by D. L. Hughley
You and I sure have had our share of good times. I fondly recall the first moment I ever met you: it was at the Atlanta airport. I’d always heard about you, and was a little nervous to approach. You were everything everyone said you were and more. It was truly love at first bite. I told you I’d come back, and I did — time and time again. We met in various cities all over the country, each time better than the last, as if we’d never been apart. Isn’t that what true love is, where it picks up right it left off?
You can imagine my excitement when I heard you were moving west to my city, Los Angeles. I’d be able to see you as much as I wanted, with no shame or recriminations. Our love would no longer have to be in secret. We could love out loud, for the entire world to see. I was in bliss, and for a time I was truly truly happy.
But baby, lately you’ve been doing me dirty. You’ve been speaking with a forked tongue, spewing hate instead of frying love. Who would have thought that a chicken sandwich would become a symbol for both free speech and intolerance at the same time? It brings a whole new meaning to the question, “Do you it want light or dark?”
I don’t understand why you’re jeopardizing what we have. You’re forcing me to choose between my heart and my stomach. Your president has said that you believe that a marriage is only between a man and a woman. But if anyone keeps eating at your establishment, the only relationship that’ll matter is between a man and his cardiologist. It’s not like anyone, gay or straight, is getting married in your restaurant — nor will any gay couple ever be serving fried food at their nuptials.
You say that gay marriage is a sin, like in Leviticus 19:22. But a preceding verse, Leviticus 17:14, says, “You must not eat the blood of any creature, because the life of every creature is its blood; anyone who eats it must be cut off.” You don’t cook your chicken in a kosher way. On what grounds are you picking and choosing which edicts to follow?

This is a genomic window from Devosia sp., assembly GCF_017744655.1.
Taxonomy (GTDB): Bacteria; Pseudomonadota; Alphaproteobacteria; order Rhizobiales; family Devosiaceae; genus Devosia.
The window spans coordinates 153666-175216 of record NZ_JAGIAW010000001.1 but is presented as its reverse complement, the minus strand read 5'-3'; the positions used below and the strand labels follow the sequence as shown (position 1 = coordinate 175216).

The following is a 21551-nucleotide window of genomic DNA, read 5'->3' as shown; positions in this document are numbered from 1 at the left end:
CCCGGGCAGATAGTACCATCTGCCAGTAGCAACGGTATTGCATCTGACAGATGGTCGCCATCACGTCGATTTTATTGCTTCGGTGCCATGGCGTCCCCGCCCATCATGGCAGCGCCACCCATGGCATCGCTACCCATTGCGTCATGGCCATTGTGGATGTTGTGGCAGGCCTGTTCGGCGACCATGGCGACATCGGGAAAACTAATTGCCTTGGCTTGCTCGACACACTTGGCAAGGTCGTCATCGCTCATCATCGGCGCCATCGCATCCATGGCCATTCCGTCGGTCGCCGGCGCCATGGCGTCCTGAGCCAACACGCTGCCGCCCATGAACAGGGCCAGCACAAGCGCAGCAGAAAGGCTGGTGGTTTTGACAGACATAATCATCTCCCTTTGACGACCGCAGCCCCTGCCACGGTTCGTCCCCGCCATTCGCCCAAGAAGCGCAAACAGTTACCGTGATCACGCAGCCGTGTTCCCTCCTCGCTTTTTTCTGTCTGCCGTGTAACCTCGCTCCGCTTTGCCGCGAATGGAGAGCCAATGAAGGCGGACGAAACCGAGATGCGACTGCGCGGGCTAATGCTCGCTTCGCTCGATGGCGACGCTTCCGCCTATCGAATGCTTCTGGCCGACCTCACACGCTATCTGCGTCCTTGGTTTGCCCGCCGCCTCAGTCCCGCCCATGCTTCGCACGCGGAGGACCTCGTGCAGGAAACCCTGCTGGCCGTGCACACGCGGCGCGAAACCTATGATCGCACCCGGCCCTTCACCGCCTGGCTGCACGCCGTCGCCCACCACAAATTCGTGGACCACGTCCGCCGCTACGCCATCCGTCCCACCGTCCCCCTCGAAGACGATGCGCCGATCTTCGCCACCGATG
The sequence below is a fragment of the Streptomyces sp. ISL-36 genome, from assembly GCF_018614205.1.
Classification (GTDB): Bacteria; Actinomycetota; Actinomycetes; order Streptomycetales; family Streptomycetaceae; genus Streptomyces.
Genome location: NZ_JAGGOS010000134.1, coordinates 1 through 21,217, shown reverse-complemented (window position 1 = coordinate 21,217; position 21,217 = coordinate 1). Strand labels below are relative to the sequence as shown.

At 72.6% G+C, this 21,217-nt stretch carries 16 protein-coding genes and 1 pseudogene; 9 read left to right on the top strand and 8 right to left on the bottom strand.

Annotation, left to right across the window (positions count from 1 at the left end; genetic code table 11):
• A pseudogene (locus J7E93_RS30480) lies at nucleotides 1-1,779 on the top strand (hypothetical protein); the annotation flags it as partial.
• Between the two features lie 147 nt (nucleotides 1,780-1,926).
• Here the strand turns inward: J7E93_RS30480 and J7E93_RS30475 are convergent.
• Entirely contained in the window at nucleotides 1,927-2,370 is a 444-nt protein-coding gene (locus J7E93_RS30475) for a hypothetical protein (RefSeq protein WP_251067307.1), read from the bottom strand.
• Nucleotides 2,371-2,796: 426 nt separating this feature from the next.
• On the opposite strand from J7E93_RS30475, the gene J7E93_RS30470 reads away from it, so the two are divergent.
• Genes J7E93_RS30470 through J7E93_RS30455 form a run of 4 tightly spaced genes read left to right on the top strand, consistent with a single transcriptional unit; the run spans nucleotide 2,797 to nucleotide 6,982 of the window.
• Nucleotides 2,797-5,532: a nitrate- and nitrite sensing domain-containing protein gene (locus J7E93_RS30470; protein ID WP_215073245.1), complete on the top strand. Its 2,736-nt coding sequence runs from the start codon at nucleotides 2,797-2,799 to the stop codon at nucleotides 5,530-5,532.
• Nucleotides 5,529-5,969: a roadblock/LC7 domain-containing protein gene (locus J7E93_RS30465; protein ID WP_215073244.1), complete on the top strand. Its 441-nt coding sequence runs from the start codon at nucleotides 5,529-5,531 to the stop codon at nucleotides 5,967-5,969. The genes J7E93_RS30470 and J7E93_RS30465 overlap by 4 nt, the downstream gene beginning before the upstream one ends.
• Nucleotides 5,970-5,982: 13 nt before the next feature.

Is this all because your President, Dan Cathy, has both male and female names? I can see how that can lead to a confusion with one’s gender identity. But whether he’s transgendered, cisgendered, questioning, or in transition, he’s still one of God’s children deserving of empathy and compassion.
Don’t get me wrong. I support Mr. Cathy’s right to think what he wants and vote however he sees fit. But like the Good Book says, we need sanctuaries in this world, places where a man can go to escape his thoughts. That used to be you. Now I have to wonder if I’m doing the right thing when I step inside your doors, if I am subsidizing perspectives that I am vehemently opposed to. Ignorance is bliss, girl, especially in your industry. Do you really want your customers to start thinking when they step foot in your doors? They’d run out of there faster than — and you’ll pardon the expression — a bat out of hell. They’ll go looking to put something healthier into the God-given temple that is their body.
When have fast food and politics ever intermingled before? Arthur Treacher’s has never impressed sailors into the British navy, not even once. Burger King didn’t send his royal troops to support us in Iraq. Long John Silver has left his pirating days behind him, and now is a peaceful member of our community. Pizza Hut did not try to declare itself a Habitat for a Humanity. It’s not the gay community that is freaky, outspoken and different. It’s you, baby.
You say that that’s a good thing, that you operate under your own rules. You point out that, unlike your rivals, you’re closed on Sunday. Isn’t it ironic that Sunday is the most socially segregated day of the week? We go to church, a place where everyone looks like us, talks like us and thinks like us. Not only is Chick-Fil-A closed on Sundays; but so are many hearts and minds. Apparently, you think this is a good thing.
So Chick-Fil-A, baby, I guess what I’m struggling to say, as I fight back the tears and wipe the grease from my fingers, is this. It’s not that I don’t love you; we both know that’s not true. I know I’ll never find another like you. But baby, we are growing in two different directions. I’m afraid I won’t be able to see you anymore.
May God bless and keep you,
D. L. Hughley
PS – I would have written this on one of your fine napkins, but it was just too painful a reminder of the way we were.
This article was first published in Huffington Post.
Op-ed pieces and contributions are the opinions of the writers only and do not represent the opinions of Y!/YNaija.